he principal objective of development planning is human development and the attainment of higher standard of living for the people. This requires a more equitable distribution of development benefits and opportunities, better living environment and empowerment of the poor and marginalised. There is special need to empower women who can act as catalysts for change. In making the development process inclusive, the challenge is to formulate policies and programmes to bridge regional, social and economic disparities in as effective and sustainable a manner as possible. The Eleventh Five Year Plan sought to address this challenge by providing a comprehensive strategy for inclusive development, building on the growing economic strength of the economy in the past decades. This strategy has to be continued and consolidated further in the Twelfth Five Year Plan. The Approach Paper to the Twelfth Five Year Plan (2012-17) rightly stresses the need for more infrastructural investment with the aim of fostering a faster, sustainable and more inclusive growth.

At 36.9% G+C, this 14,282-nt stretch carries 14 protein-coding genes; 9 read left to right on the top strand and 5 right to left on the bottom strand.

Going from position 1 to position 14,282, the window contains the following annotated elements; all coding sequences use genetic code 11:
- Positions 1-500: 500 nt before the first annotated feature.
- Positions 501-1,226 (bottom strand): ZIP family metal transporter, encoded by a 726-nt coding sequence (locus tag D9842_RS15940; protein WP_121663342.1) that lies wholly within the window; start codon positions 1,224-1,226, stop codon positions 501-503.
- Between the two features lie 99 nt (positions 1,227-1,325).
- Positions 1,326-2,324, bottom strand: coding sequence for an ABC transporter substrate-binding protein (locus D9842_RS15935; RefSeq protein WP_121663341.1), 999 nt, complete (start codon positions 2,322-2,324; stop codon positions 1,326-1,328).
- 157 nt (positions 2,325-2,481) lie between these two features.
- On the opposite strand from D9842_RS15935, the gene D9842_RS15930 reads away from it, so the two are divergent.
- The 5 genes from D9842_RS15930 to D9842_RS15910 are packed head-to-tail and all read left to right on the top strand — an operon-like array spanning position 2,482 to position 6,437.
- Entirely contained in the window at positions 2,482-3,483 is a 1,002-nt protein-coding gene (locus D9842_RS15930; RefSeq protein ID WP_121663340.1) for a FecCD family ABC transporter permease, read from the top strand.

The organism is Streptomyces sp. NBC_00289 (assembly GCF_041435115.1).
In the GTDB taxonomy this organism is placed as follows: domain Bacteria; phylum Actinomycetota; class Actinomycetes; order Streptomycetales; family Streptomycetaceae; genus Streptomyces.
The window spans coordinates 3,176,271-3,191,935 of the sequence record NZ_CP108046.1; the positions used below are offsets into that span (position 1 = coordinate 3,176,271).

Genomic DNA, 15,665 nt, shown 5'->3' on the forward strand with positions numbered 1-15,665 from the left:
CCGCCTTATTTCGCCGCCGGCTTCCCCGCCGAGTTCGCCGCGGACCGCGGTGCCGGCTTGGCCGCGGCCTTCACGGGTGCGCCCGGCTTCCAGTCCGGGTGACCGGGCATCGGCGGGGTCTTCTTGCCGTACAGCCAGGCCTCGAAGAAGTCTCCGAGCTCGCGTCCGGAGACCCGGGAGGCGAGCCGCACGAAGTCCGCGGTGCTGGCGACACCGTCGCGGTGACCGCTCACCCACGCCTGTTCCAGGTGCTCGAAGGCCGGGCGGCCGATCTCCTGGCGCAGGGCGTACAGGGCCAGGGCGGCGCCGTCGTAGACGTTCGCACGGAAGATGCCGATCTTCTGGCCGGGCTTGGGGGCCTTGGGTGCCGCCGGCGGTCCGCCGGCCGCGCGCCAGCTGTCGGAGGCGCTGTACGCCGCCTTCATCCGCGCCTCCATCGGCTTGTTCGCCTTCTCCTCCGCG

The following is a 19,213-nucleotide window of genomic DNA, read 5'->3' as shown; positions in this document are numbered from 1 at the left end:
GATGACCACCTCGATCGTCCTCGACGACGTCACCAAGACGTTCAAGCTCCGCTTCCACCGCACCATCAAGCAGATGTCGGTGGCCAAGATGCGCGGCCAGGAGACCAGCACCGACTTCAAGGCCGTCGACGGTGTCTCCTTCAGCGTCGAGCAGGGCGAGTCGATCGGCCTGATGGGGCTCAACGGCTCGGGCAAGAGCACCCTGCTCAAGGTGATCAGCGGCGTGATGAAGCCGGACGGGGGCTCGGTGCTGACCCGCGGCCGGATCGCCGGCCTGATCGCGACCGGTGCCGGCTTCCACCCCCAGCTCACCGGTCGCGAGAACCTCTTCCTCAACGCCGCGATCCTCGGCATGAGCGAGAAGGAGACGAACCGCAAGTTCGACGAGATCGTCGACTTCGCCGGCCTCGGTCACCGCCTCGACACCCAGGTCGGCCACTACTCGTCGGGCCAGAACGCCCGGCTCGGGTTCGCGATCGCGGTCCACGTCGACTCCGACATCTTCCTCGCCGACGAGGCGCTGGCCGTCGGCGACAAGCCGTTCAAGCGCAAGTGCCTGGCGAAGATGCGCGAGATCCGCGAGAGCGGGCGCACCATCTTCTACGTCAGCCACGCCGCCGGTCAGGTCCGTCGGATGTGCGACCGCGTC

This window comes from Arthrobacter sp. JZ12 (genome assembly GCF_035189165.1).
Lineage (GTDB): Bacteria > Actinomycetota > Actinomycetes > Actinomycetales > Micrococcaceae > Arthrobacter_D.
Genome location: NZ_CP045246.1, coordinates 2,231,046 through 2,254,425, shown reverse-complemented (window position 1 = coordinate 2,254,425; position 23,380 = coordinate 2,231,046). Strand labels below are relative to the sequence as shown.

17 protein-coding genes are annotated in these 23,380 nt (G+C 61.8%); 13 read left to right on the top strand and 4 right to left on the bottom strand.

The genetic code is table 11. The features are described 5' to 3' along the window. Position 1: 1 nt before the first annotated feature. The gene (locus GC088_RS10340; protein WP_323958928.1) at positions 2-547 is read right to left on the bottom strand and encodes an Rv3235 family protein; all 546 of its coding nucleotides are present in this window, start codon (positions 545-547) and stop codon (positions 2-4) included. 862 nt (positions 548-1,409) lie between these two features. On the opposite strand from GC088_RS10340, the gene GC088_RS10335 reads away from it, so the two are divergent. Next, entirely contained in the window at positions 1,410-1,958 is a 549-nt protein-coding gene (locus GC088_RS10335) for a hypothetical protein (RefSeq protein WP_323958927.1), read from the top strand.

13.2 India is passing through a phase of unprecedented demographic changes. These demographic changes are likely to contribute to a substantially increased labour force in the country. The Census projection report shows that the proportion of working age population between 15 and 59 years is likely to increase from approximately 58 per cent in 2001 to more than 64 per cent by 2021. In absolute numbers, there will be approximately 63.5 million new entrants to the working age group between 2011 and 2016. Further, it is important to note that the bulk of this increase is likely to take place in the relatively younger age group of 20-35 years. Such a trend would make India one of the youngest nations in the world. In 2020, the average Indian will be only 29 years old. Comparable figures for China and the US are 37, 45 for West Europe, and 48 for Japan. This ‘demographic dividend’